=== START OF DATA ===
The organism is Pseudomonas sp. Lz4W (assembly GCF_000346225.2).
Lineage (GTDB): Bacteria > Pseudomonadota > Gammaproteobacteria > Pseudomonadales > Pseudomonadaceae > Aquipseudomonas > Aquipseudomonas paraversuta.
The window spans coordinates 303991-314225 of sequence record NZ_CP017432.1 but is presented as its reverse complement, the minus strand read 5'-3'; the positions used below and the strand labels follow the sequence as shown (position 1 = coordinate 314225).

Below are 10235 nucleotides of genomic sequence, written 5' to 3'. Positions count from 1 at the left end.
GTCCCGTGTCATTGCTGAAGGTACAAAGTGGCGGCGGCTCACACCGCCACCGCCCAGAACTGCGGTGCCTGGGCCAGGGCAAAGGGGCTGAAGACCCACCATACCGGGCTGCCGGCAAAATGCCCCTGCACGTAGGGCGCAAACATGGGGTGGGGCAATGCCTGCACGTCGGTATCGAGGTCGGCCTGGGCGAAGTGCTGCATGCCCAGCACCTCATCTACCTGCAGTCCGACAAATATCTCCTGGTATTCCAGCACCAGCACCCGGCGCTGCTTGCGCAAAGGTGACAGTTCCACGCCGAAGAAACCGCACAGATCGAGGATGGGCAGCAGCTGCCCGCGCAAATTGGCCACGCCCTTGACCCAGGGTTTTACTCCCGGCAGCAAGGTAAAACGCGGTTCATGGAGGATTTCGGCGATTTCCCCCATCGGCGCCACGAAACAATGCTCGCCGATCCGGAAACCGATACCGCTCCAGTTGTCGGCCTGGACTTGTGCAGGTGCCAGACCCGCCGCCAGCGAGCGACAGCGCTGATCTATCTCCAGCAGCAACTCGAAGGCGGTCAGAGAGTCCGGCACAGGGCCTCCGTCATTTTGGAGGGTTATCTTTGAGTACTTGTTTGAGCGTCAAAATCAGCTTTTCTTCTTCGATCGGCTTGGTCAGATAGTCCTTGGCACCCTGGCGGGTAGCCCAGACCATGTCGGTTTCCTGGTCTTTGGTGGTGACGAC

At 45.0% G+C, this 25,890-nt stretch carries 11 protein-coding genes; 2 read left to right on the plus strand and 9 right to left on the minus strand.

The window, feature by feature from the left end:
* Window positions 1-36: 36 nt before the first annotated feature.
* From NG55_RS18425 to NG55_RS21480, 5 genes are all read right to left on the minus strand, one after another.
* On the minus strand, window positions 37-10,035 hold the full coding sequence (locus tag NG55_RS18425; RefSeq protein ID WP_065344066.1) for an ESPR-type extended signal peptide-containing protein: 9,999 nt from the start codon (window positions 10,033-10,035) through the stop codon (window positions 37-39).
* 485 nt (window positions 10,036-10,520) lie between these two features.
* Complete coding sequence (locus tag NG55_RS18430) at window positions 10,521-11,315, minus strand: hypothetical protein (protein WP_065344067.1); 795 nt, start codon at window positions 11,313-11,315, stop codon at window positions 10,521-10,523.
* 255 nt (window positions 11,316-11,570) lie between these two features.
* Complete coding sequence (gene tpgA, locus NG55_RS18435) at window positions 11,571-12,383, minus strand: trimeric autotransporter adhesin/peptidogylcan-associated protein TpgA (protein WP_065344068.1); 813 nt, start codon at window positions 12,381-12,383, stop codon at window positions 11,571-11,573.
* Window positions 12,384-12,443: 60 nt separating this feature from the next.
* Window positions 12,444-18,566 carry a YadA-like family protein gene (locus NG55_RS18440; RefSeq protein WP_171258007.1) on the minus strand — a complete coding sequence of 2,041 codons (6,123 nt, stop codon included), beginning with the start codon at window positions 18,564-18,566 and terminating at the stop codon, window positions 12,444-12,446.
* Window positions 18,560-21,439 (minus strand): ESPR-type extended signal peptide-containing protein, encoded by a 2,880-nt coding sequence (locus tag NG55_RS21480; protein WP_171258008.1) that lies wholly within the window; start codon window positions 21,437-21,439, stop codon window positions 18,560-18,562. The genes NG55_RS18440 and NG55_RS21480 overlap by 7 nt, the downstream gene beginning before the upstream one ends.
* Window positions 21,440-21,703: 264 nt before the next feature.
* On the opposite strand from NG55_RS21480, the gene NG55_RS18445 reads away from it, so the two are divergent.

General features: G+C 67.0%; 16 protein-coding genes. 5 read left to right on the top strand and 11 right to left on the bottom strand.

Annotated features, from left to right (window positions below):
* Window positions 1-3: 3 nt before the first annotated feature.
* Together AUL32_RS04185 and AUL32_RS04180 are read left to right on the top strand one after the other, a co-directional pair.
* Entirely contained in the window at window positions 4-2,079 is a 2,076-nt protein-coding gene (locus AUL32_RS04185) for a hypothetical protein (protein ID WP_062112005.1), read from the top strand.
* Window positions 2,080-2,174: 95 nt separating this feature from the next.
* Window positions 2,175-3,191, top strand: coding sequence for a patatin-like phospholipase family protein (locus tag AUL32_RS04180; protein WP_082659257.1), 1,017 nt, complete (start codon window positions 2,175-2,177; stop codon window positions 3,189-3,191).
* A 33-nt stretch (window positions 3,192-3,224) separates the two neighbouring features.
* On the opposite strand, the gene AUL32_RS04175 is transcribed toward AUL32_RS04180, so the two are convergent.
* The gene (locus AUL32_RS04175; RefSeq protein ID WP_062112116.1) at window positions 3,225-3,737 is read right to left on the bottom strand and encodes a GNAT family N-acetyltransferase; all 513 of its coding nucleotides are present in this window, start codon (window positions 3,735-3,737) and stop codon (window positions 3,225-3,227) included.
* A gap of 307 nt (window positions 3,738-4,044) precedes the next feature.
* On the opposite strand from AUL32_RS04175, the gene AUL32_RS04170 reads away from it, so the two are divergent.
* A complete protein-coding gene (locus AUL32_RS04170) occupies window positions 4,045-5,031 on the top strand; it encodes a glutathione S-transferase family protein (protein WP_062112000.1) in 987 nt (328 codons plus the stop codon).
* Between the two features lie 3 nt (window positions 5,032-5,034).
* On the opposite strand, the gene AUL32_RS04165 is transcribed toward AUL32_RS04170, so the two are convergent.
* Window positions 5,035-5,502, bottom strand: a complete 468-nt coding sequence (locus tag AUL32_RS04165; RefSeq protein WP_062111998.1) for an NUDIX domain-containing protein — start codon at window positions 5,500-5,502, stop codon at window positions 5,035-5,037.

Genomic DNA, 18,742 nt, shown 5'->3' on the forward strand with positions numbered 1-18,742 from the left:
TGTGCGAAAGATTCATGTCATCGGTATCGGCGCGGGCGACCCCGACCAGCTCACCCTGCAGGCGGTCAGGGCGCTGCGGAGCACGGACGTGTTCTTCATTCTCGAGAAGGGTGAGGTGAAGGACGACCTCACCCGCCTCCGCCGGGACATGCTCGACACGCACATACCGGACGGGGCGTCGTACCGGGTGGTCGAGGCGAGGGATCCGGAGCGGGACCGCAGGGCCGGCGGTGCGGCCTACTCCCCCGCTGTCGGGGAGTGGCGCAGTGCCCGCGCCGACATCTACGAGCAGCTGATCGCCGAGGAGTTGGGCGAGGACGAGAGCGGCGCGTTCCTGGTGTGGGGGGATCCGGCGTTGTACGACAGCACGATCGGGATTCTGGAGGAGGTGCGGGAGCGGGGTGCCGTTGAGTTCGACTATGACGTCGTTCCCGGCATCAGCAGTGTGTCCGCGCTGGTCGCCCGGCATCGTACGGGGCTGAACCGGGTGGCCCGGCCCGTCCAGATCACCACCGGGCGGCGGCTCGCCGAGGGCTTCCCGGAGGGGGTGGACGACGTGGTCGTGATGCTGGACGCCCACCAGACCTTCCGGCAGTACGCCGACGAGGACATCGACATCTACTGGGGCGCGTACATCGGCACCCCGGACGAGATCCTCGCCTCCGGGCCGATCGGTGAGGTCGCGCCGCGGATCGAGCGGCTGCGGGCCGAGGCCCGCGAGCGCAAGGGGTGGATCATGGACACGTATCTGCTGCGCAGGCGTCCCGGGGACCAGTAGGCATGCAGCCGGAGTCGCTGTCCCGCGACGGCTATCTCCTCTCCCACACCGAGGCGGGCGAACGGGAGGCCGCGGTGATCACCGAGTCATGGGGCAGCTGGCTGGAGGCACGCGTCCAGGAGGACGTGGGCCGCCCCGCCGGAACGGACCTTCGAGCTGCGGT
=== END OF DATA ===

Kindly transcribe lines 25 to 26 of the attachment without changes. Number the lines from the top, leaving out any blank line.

* Window positions 2,080-2,174: 95 nt separating this feature from the next.
* Window positions 2,175-3,191, top strand: coding sequence for a patatin-like phospholipase family protein (locus tag AUL32_RS04180; protein WP_082659257.1), 1,017 nt, complete (start codon window positions 2,175-2,177; stop codon window positions 3,189-3,191).